The walk to Bruma and Meson do Vento is a longer more challenging day with some challenging sections. There is an option for a drop off at Leiro or you could break this into two days and return to Betanzos for a second night. Around Bruma, pilgrims from A Coruna join as it converges with the path from Ferrol.
The last two days of walking are straightforward. As you near Santiago, you enter the medieval centre on the traditional Camino Ingles path, a street called Porta da Pena towards the main square, Plaza Obradoiro and the magnificent Cathedral of Santiago.
Camino Ingles from Ferrol
Ferrol has a long history as an important naval port and the Camino begins within sight of the walled naval docks at the same ancient stone pillar marking the start of the Way.
It is easy to imagine yourself a medieval pilgrim, fresh off the boat and ready to embark on your pilgrimage. You'll encounter echoes of those ancient British and Irish travellers along the route.
There are several religious buildings and places of interest to see all along the Camino Ingles. In Ferrol, the Church of San Francisco with its statue of the Saint shown as a Pilgrim accompanied by a dog.
The real highlight is the ever-changing countryside and your first two days feature coastal walking before turning inland onto a green and contemplative path.
Food & Drink
For any traveller on the Camino, nourishment and refreshment is an important part of the daily routine. There are many places to enjoy good local dishes to suit a variety of tastes and budgets. We also aim to cater for those with particular dietary needs.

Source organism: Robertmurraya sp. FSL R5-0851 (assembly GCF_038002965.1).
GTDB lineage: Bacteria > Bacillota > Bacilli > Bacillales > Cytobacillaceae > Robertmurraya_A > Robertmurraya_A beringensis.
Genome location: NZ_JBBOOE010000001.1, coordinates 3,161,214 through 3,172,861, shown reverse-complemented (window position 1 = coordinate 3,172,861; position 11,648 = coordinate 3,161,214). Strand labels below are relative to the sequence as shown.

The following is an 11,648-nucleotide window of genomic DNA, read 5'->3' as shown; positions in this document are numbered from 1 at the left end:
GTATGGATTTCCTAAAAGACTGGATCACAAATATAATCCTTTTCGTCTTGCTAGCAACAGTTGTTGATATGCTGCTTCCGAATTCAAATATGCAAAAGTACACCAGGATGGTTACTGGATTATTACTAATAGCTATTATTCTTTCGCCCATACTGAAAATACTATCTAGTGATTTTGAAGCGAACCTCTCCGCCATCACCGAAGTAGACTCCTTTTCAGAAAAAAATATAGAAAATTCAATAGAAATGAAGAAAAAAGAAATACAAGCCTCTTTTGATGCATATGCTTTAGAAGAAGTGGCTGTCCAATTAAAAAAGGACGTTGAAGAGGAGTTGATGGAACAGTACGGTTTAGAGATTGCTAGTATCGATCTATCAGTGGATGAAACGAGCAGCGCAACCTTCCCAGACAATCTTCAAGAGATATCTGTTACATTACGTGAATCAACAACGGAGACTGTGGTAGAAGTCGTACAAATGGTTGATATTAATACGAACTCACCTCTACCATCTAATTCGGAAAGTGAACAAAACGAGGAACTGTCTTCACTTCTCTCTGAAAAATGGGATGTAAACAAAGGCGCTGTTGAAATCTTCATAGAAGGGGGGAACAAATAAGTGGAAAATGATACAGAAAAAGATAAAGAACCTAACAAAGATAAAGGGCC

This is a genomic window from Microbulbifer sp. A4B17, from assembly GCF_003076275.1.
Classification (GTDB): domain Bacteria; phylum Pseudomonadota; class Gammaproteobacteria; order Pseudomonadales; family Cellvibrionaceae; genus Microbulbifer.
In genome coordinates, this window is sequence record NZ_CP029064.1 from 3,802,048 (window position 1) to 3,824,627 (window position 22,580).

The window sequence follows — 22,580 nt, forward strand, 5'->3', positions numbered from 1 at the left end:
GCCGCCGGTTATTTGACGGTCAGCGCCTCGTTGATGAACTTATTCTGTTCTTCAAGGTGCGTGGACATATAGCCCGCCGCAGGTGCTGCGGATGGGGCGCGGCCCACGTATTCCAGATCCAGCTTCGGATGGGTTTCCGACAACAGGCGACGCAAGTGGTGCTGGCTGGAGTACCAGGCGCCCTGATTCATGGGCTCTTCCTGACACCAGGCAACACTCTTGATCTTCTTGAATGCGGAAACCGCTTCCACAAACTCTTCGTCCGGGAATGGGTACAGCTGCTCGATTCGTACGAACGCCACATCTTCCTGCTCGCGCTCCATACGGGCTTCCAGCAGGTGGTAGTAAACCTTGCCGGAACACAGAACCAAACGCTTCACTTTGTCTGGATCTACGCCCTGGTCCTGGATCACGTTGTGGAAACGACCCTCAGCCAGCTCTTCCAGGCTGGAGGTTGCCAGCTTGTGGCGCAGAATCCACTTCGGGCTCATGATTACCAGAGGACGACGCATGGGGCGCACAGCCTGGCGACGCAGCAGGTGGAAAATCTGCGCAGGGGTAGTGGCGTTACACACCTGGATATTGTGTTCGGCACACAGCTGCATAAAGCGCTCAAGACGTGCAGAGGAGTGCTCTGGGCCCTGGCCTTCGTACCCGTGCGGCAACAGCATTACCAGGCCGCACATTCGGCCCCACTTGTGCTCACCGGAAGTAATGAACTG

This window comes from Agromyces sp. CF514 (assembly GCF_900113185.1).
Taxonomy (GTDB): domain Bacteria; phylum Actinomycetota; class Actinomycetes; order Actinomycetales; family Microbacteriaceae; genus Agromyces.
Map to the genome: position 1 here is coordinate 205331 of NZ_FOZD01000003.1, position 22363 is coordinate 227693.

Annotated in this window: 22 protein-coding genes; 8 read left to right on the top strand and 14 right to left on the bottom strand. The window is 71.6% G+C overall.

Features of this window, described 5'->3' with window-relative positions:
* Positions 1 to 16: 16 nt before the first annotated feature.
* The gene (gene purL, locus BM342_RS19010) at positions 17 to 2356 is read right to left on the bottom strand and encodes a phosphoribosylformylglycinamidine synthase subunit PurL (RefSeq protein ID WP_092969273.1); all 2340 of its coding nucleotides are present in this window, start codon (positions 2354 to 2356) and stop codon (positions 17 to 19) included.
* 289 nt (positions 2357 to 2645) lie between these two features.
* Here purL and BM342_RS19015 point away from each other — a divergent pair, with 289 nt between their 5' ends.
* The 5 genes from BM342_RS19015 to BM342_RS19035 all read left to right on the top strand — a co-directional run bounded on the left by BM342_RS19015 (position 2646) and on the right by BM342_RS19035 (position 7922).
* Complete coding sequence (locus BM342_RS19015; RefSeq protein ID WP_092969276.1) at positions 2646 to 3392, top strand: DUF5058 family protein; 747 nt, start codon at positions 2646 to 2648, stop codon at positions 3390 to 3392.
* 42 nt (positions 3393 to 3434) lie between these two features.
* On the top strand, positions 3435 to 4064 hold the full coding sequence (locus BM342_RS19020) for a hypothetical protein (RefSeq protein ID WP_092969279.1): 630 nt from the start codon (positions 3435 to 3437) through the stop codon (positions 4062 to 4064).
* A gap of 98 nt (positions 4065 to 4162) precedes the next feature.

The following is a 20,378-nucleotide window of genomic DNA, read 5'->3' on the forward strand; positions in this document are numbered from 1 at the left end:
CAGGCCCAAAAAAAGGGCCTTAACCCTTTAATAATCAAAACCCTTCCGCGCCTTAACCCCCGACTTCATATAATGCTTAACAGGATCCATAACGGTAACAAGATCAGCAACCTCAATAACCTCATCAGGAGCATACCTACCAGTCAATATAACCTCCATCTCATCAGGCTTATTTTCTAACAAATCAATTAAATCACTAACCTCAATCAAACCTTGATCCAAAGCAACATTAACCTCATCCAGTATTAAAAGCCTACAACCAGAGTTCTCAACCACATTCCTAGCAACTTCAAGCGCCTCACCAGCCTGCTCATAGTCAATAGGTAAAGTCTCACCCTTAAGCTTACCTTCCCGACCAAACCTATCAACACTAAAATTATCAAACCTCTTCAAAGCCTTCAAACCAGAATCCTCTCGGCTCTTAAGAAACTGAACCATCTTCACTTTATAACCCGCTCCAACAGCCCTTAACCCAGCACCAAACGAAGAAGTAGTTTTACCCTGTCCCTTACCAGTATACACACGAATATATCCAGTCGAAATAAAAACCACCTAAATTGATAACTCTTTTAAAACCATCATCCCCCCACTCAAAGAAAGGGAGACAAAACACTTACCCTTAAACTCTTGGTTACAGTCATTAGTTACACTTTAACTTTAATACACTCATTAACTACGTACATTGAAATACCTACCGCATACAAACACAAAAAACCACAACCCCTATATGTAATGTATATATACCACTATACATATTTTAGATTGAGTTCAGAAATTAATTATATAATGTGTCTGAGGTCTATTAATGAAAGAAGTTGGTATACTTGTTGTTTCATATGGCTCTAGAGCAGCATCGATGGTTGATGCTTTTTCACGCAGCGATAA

The local bars and cafes offer light snacks, seasonal plates of freshly prepared food, tapas and refreshments. As you pass through the regions you will encounter local specialities - often of the variety that best sustains a weary, hungry traveller.
All our itineraries are booked for Bed and Breakfast. Half board with dinner is possible too, but these set dinners can become repetitive, featuring similar dishes each night. We encourage you to eat out and try a wider range of local specialities.
Where available we always order a full breakfast spread for our clients. But breakfast does vary between establishments - from just a light pastry and hot drink to a full buffet spread. Whether you have a light or substantial offering, you can top up mid-morning at a cafe on the route. The Spanish habit is to have breakfast between 10 and 11 when cafes and bars fill with locals having their u201ddesayunou201d.
Lunches on the Camino are often taken as picnics, and most places have local shops selling items of fresh local produce to purchased each morning before you set out on the trail. Certain lodgings will offer pre-ordered packed lunches. Or check your guide and plan to stop off in a cafe-bar or restaurant on the Way.
Spanish people tend to have dinner from 9 pm. But on the Camino, dinner is usually served from 8 pm — so do take advantage of the habitual afternoon u201dmeriendau201d to keep you going, once you have arrived at your daily destination. That could be cold beer u201dcervezau201d and tapas or coffee and cake.